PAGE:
The Real Minimum Wage Is Always Zero No Matter What Politicians Say

Mike Maharrey Mike Maharrey

Mike Maharrey

March 26th, 2024 Comments

Economics once again defied the will of politicians -- this time in Minneapolis, Minnesota.

The Minneapolis City Council wanted to help out Uber and Lyft drivers, so it recently passed an ordinance setting a minimum wage for drive-share operators. Under the law, companies such as Uber and Lyft must now pay their drivers a minimum of $1.40 per mile and at least 51 cents per minute while carrying a passenger. 

In effect, the new law will ensure Uber and Lyft drivers operating in Minneapolis get paid somewhere close to the equivalent of the city's $15.57 an hour minimum wage.

Council Member Robin Wonsley sponsored the ordinance. She called the victory "a David Goliath story."

"Regular working-class people took on two corporate giants and their political allies and won. Uber and Lyft want us to believe they are untouchable, and the status quo of exploiting workers cannot be fixed."

This is indeed a great victory for all of the Uber and Lyft drivers operating in Minneapolis!

Except now there are none.

Proving once again that the real minimum wage is always zero, Uber and Lyft both announced they will simply cease operations in Minneapolis. In fact, Uber said it would pull out of the entire Twin Cities metro beginning May 1. 

If the companies follow through, it will leave 10s of thousands of drivers out of work with a wage of zero.

James Harrigan at the American Institute for Economic Research (AIER) summed it up this way:

"So by decreeing what workers 'should' make in their city, the Minneapolis City Council has guaranteed that Uber and Lyft drivers will now earn nothing, instead of making a wage they were all clearly comfortable making. How do we know that? They all kept their driving gigs at what they were being paid. It was, in their estimation, the best option they had. Now they no longer have that option."

A similar drama played out in California last year after the state assembly passed a law setting a $20 per hour minimum wage for workers at fast-food chains with 60 or more locations nationwide. To cope with the increased cost of labor, two large Pizza Hut operators announced plans to eliminate delivery service. That means some 1,200 delivery drivers went from making whatever wage they used to make to earning zero.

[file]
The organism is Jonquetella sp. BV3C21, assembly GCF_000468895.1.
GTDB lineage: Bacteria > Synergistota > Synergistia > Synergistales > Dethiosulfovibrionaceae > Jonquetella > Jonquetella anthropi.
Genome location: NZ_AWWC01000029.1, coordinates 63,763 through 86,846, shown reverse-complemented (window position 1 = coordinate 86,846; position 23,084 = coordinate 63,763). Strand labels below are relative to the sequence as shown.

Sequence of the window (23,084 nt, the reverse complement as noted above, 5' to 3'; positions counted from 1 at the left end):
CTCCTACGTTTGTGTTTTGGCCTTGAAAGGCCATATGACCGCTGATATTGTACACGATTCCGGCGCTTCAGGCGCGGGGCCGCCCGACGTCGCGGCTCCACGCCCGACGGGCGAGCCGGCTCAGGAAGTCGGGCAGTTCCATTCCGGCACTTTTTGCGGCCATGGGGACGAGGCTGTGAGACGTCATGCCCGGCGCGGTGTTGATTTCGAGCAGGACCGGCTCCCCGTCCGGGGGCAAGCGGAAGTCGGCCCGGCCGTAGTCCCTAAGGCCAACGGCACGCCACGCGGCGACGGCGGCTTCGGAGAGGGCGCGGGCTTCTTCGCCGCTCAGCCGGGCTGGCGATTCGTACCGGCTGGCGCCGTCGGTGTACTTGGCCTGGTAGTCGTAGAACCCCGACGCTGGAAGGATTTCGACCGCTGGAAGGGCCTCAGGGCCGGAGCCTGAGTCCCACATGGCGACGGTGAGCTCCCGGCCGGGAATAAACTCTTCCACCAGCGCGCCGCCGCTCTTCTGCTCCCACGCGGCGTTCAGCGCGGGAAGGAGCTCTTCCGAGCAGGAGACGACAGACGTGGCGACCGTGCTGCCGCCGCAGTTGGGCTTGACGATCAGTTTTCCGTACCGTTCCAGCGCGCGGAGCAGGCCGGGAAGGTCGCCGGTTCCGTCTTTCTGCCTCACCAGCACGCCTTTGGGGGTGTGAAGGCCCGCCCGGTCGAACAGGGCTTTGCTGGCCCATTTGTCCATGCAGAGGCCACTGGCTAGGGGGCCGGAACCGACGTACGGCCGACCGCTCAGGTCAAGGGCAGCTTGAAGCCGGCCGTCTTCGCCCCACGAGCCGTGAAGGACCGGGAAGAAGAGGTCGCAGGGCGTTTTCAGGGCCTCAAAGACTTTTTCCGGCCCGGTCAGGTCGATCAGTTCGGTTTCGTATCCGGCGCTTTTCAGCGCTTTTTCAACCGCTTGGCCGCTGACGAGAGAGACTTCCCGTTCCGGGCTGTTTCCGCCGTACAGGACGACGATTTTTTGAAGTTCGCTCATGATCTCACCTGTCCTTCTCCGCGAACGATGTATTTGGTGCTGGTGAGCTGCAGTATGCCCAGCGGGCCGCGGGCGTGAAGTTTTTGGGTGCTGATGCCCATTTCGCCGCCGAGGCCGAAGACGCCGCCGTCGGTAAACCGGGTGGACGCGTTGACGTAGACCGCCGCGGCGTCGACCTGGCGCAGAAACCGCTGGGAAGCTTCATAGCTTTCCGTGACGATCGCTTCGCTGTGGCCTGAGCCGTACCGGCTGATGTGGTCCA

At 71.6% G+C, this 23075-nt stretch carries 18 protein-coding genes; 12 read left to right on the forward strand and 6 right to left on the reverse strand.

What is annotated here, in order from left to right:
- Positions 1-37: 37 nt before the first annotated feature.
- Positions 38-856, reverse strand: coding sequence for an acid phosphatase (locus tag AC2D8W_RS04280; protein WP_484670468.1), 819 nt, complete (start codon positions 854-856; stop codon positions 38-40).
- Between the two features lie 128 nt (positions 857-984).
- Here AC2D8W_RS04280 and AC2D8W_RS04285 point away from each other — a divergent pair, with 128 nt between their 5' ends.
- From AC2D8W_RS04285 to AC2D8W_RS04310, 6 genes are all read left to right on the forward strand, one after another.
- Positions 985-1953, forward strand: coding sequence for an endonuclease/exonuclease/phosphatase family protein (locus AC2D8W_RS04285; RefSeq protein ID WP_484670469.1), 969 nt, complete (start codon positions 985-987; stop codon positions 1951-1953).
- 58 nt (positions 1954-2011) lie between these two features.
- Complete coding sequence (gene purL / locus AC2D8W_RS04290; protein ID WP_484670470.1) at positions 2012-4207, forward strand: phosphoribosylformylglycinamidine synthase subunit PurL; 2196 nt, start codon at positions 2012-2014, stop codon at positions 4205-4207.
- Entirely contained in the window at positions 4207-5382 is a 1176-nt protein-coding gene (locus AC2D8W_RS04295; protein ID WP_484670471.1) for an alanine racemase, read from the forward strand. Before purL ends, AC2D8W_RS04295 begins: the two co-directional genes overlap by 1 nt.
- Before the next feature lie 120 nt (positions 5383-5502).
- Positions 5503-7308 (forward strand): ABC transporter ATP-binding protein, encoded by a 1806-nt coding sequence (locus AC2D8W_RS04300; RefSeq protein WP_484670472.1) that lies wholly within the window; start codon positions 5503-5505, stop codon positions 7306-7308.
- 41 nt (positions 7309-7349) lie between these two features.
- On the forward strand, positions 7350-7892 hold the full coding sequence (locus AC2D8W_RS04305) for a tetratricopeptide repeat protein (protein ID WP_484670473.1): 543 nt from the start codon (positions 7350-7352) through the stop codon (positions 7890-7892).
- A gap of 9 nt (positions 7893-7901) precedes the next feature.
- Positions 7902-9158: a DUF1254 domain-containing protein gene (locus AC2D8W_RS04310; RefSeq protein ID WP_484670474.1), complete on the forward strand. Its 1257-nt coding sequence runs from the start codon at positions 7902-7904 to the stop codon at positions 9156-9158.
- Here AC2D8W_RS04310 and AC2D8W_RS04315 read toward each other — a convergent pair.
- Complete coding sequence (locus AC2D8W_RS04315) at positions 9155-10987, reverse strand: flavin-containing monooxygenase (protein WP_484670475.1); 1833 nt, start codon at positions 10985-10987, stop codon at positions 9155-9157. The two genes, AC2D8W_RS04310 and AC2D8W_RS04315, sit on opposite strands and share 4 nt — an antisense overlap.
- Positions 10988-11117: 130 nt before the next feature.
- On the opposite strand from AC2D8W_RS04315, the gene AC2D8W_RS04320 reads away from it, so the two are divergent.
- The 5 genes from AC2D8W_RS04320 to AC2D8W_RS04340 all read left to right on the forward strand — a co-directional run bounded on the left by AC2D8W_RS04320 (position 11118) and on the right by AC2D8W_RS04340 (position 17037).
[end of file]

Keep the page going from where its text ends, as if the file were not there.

Meanwhile, UPS announced a wave of layoffs in February, months after agreeing to a new contract with drivers that the company said would raise full-time delivery driver earnings to an average of $170,000 in wages and benefits.

Minimum wage laws and union pay scales are politically popular. According to the narrative, benevolent politicians and union bosses drive pay higher to force greedy businesses like Uber and Lyft to pay their workers a decent wage. It sounds great, doesn’t it? It seems like a victory for the little guy - a David and Goliath story, as Wonsley put it.

But minimum wage policies rely on an enduring economic myth -- the notion that these laws and union deals only help workers and have no negative effects. The fallacy inherent in this line of thinking becomes immediately clear if we simply propose a $1,000-per-hour minimum wage. It's obvious this would be unsustainable and would create all kinds of problems. Nobody could pay that ridiculous wage.

This teaches an important economic lesson that politicians like Wonsley need to learn. You can’t suspend economic laws by government or union edict.

There are always tradeoffs when it comes to economic calculations. That’s because we operate in a world with scarce resources. When you have winners, there are almost always losers.

Harrigan summed it up like this:

"Councilwoman Wonsley is right. This is a David and Goliath story. But the government is always Goliath, and Goliath almost always wins. And when Goliath wins, labor often loses.

"More importantly, customers and business owners lose, too.

"And what’s going to happen to taxi fares in the Twin Cities when Uber and Lyft exit the market?

"When supply decreases, demand increases, as does the price."

It remains unclear how this will play out. Uber and Lyft say they are working on a compromise. State officials are now apparently getting into the fray. And they will almost certainly muck things up even worse.

The real solution is to let the market determine the pay rates for ride-share drivers. But politicians can never leave well enough alone. 

Mike Maharrey

About the Author:

Mike Maharrey is a journalist and market analyst for with over a decade of experience in precious metals. He holds a BS in accounting from the University of Kentucky and a BA in journalism from the University of South Florida.